The first selected battle was Blood River in 1838, which ensured the survival of the Voortrekkers in Natal and left a legacy of racial bitterness, which survives to this day. The second battle was Isandlwana (1879), which, although the worst defeat of the British in the 19th Century, nonetheless set up the Zulu nation for shattering defeat and its demise as a military power in South Africa. The third was Majuba (1881), which ensured that the Boer Republics survived as political entities, and paved the way for the Second Anglo Boer War. This resulted in the 4th battle, Colenso (1900) that finally confirmed to the British that they were engaged in a full-scale war and not yet another colonial adventure. The subsequent effort put in to crush the Boer armies by the Empire as a whole led to the defeat of the Boer Republics and to a political accommodation between the opposing white nations. This not only resulted in Union in 1910 but also the domination of South African politics by the Afrikaner nation, which only came to an end in 1994.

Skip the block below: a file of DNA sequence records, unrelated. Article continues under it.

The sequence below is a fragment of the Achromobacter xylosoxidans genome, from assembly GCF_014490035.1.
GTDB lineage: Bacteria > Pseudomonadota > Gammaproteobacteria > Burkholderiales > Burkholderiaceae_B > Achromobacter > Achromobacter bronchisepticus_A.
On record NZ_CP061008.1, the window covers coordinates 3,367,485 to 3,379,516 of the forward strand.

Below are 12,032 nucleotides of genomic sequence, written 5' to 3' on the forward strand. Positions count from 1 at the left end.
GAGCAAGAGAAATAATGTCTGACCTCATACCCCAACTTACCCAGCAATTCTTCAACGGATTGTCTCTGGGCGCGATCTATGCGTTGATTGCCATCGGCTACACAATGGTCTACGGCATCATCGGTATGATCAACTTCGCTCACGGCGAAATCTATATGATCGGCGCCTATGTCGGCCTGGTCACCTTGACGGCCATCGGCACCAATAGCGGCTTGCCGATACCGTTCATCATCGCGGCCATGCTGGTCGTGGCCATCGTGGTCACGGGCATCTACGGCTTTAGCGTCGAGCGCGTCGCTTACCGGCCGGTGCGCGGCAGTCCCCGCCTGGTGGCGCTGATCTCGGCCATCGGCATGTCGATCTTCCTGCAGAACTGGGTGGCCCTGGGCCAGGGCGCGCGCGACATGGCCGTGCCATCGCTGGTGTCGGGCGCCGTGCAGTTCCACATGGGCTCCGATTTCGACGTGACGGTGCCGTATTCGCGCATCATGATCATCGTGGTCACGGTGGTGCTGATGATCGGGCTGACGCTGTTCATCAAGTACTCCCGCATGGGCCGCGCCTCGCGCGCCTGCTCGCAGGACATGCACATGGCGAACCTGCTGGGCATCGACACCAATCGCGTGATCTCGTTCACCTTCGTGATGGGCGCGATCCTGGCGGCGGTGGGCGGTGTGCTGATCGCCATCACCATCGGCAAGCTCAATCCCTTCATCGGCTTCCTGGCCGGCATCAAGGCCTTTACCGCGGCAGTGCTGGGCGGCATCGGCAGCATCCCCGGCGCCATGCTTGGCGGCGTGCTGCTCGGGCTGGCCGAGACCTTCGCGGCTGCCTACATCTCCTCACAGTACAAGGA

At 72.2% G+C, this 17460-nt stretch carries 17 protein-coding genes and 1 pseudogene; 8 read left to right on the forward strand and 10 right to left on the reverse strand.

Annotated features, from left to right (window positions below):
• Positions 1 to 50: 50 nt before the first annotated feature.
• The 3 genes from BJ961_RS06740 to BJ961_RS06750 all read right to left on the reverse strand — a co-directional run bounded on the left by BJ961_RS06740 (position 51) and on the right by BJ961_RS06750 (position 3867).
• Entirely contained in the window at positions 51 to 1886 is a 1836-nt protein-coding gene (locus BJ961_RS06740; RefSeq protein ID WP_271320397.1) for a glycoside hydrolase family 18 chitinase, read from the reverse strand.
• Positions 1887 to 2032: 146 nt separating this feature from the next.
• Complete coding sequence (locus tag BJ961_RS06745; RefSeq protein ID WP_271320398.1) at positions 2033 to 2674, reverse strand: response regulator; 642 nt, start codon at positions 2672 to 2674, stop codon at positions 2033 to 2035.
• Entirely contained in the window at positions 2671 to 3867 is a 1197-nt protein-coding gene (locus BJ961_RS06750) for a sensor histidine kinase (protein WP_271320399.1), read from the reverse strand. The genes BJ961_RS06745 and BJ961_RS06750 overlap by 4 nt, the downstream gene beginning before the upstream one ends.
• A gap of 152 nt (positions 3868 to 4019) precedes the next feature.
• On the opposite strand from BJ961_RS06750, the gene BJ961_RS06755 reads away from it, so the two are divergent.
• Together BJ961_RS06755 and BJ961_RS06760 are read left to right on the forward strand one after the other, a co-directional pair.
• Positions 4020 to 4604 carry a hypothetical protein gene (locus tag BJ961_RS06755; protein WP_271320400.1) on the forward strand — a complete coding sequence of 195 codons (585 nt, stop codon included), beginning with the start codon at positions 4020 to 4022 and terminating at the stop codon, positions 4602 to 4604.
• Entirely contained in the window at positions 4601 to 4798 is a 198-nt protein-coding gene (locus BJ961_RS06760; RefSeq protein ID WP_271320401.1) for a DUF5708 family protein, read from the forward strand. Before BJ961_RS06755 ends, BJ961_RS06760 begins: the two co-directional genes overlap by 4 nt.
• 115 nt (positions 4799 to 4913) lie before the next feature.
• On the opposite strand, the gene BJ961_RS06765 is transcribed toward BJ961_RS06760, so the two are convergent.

Battle number 5 was Delville Wood, where Boer and Brit fought together in the interests of Britain in 1916, only 14 years after the end of the Boer War, a remarkable phenomenon and one that was repeated again at El Alamein (1942). Although showing a commitment to British interests which are hard for us to understand today, these two World Wars on the side of Britain also led to friction between Afrikaners and English-speaking South Africans and shaped post-World War II politics.
The final battle was Cuito Cuanavale (1987/88) in Angola. Here South Africa fought a holding battle, which enabled the politicians to arrive at a lasting peace (so far) in our region. This was also a controversial battle in that, although it did not take part in this battle, it is symbolic for the ANC of the smashing of the power of the SADF. It was also the only one of the seven battles in which the British played no part.
Dave dealt with these seven battles in detail, outlining the logistical problems inherent in fighting over the long distances in South Africa, particularly before the advent of the railway, and even relevant today. He dealt with the role of the indigenous population caught up in these wars, and often to be found fighting on both sides, and the large part played by citizen armies in our history. This tradition of having a small standing regular force and calling up citizen forces in time of need persists today and is one of South Africa's democratic strengths.